Comment: No tears for Margaret Thatcher

Ian Dunt: 'Thatcher had a brutal style of leadership which divided this country in a way which has still not been repaired.'
Ian Dunt: 'Thatcher had a brutal style of leadership which divided this country in a way which has still not been repaired.'
Ian Dunt By

It does us a disservice when we speak ill of the dead. The left's running gag about Thatcher's death was never in good taste and it would serve its adherents well to avoid any expressions of joy today. Death is always a tragedy, not least for the family of those involved, and it should be treated as such.

But political figures must be evaluated by their effect on the country. They are not entitled to the same niceties as normal people. Our first impulse when assessing any passing leader must always be to look at what they left behind. That is a more appropriate tribute than piety. And from what I know about Thatcher's personality, it is an approach she would prefer.

For Thatcher, there is much to genuinely admire, but her overall impact was negative and disastrous for the character of Great Britain.

As the first female prime minister of Great Britain, she will always hold a role in history. But her effect was much broader than that. As the name 'Iron Lady' - supplied by the Russians - suggests, she broadcast a crucial message internationally: that women could be just as hard, as tough and as combative as men. The effect of that message is incalculable. Ultimately, she was a feminist icon rather than a feminist. She had little time for women and did little to help them advance. And her version of success in a man's world was to appropriate male attributes – to beat them at their own game – rather than present an alternative. Her leadership was intensely macho, not least of all in the use of the term 'wets' for her opponents.

She was also evidence of a socially mobile Britain. As the daughter of a grocer, few could possibly have nominated her for prime minister as a child. She was followed by the Brixton-raised working class John Major, in a way which would be unthinkable in the age of rule-by-Eton. The tragedy of this background is that she helped dismantle the very ladders which helped raise her. Under Thatcher and Ronald Reagan, her close ally and friend, low and middle incomes stayed static while top incomes soared. Social mobility since that time has ground to a halt. The demands on wages which followed from the defeat of the unions triggered a boost to consumer credit and benefits which helped spark the financial crisis.

Her greatest moment was undoubtedly the Falklands War, when she showed bravery and determination in the face of nationalist aggression from Argentina. She supported the principle of self-determination and democracy when other leaders would have wilted way. Despite her friendship with Reagan, she stood up to American efforts to pacify British anger during the conflict in a way which her successors would not have had the bravery to do.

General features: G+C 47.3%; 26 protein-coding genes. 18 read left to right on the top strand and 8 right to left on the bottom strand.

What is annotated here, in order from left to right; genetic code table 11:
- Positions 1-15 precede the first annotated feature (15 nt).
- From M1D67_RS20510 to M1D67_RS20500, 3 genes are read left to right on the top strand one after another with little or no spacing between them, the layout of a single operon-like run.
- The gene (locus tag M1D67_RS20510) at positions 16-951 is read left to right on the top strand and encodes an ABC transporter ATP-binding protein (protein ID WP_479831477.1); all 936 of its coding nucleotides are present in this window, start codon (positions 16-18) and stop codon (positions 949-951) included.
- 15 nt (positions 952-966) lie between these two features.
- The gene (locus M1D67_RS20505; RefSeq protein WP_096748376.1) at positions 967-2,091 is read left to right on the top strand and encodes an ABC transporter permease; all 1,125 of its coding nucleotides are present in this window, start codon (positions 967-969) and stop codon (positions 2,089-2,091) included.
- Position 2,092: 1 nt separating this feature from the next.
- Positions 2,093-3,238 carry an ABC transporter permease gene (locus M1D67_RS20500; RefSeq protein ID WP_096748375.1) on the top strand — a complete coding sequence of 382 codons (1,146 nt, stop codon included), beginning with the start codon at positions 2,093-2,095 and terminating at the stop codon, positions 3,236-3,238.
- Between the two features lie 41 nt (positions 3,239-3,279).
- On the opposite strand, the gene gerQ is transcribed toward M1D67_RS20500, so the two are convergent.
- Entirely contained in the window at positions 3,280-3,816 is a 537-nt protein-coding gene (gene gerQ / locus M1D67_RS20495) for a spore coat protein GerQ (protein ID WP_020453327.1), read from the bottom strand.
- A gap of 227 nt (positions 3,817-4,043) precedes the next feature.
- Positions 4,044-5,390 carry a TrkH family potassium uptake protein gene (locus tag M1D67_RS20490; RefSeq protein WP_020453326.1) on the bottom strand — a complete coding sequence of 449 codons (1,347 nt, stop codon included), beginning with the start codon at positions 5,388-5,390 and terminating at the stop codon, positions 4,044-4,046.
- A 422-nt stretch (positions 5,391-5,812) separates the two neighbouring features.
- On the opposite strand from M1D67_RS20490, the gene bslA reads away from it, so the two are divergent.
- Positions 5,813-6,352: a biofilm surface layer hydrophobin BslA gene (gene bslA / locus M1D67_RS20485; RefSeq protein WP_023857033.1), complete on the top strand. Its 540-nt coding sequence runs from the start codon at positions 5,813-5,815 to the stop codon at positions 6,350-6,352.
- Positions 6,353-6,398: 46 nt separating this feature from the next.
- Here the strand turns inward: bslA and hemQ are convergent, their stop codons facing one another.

However, Thatcher's legacy is not one of patriotism. It is one of hardship and the savagery of government.

Thatcher presided over the greatest period of economic change since the Second World War. One is still defined, in 2013, by which side of the debate on her actions one falls. I will not conceal the fact that I oppose them. We are still paying the price of her efforts today, not least of all in the lack of social housing stock. But this is not what made her such a disastrous leader for Britain. Her most appalling moment and the one by which she must be judged came in one simple quote and what it represented.

Thatcher tried to use the public support she won in the Falklands in her battle against the trade unions. She said this: "We had to fight the enemy without in the Falklands. We always have to be aware of the enemy within, which is much more difficult to fight and more dangerous to liberty."

This was the most shameful comment ever made by a British prime minister. She had called our own citizens "the enemy within". These were men and women who worked hard for modest pay and whose industry, whose ability to make a living, was being dismantled. Their wives and children had to watch the prime minister make that comment. She effectively accused them of treason.

It was an unforgivable thing to say and it typified a brutal style of leadership which divided this country in a way which has still not been repaired.

Thatcher was a complex and important figure: a political giant. But she can never be excused for this appalling act of betrayal.

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